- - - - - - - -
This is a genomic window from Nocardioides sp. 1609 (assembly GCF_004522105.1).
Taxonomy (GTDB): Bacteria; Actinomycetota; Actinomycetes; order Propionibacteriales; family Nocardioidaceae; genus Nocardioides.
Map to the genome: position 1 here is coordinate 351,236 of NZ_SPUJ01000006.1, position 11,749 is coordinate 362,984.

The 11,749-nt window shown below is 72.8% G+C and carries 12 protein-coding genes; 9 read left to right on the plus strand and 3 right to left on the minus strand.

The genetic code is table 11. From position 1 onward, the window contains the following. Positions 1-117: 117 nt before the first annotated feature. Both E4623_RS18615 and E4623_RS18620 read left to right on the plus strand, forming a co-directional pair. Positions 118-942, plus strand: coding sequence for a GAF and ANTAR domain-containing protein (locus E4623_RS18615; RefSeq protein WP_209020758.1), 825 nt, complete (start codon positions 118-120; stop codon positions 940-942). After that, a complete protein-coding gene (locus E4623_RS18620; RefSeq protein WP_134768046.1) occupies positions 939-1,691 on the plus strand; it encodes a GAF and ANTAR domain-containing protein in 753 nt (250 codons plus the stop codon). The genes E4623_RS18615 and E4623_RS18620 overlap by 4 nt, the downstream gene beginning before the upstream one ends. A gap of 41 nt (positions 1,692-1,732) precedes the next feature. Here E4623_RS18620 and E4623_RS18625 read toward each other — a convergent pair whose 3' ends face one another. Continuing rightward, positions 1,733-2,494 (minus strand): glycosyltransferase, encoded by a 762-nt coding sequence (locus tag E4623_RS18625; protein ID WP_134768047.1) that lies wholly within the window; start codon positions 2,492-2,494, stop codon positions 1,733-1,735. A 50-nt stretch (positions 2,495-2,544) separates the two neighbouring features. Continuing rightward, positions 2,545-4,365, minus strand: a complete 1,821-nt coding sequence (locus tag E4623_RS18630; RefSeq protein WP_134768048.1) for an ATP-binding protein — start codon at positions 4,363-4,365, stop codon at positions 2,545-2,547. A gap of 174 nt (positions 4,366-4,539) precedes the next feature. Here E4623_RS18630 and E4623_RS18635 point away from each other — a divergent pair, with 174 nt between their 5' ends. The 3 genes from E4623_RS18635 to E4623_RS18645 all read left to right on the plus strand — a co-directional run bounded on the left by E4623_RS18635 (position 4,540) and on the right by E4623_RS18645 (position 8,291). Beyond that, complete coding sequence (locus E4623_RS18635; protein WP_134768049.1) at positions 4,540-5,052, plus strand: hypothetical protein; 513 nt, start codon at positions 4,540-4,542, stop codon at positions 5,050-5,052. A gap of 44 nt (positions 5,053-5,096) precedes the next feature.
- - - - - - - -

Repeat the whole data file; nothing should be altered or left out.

This is a genomic window from Nocardioides sp. 1609 (assembly GCF_004522105.1).
Taxonomy (GTDB): Bacteria; Actinomycetota; Actinomycetes; order Propionibacteriales; family Nocardioidaceae; genus Nocardioides.
Map to the genome: position 1 here is coordinate 351,236 of NZ_SPUJ01000006.1, position 11,749 is coordinate 362,984.

The 11,749-nt window shown below is 72.8% G+C and carries 12 protein-coding genes; 9 read left to right on the plus strand and 3 right to left on the minus strand.

The genetic code is table 11. From position 1 onward, the window contains the following. Positions 1-117: 117 nt before the first annotated feature. Both E4623_RS18615 and E4623_RS18620 read left to right on the plus strand, forming a co-directional pair. Positions 118-942, plus strand: coding sequence for a GAF and ANTAR domain-containing protein (locus E4623_RS18615; RefSeq protein WP_209020758.1), 825 nt, complete (start codon positions 118-120; stop codon positions 940-942). After that, a complete protein-coding gene (locus E4623_RS18620; RefSeq protein WP_134768046.1) occupies positions 939-1,691 on the plus strand; it encodes a GAF and ANTAR domain-containing protein in 753 nt (250 codons plus the stop codon). The genes E4623_RS18615 and E4623_RS18620 overlap by 4 nt, the downstream gene beginning before the upstream one ends. A gap of 41 nt (positions 1,692-1,732) precedes the next feature. Here E4623_RS18620 and E4623_RS18625 read toward each other — a convergent pair whose 3' ends face one another. Continuing rightward, positions 1,733-2,494 (minus strand): glycosyltransferase, encoded by a 762-nt coding sequence (locus tag E4623_RS18625; protein ID WP_134768047.1) that lies wholly within the window; start codon positions 2,492-2,494, stop codon positions 1,733-1,735. A 50-nt stretch (positions 2,495-2,544) separates the two neighbouring features. Continuing rightward, positions 2,545-4,365, minus strand: a complete 1,821-nt coding sequence (locus tag E4623_RS18630; RefSeq protein WP_134768048.1) for an ATP-binding protein — start codon at positions 4,363-4,365, stop codon at positions 2,545-2,547. A gap of 174 nt (positions 4,366-4,539) precedes the next feature. Here E4623_RS18630 and E4623_RS18635 point away from each other — a divergent pair, with 174 nt between their 5' ends. The 3 genes from E4623_RS18635 to E4623_RS18645 all read left to right on the plus strand — a co-directional run bounded on the left by E4623_RS18635 (position 4,540) and on the right by E4623_RS18645 (position 8,291). Beyond that, complete coding sequence (locus E4623_RS18635; protein WP_134768049.1) at positions 4,540-5,052, plus strand: hypothetical protein; 513 nt, start codon at positions 4,540-4,542, stop codon at positions 5,050-5,052. A gap of 44 nt (positions 5,053-5,096) precedes the next feature.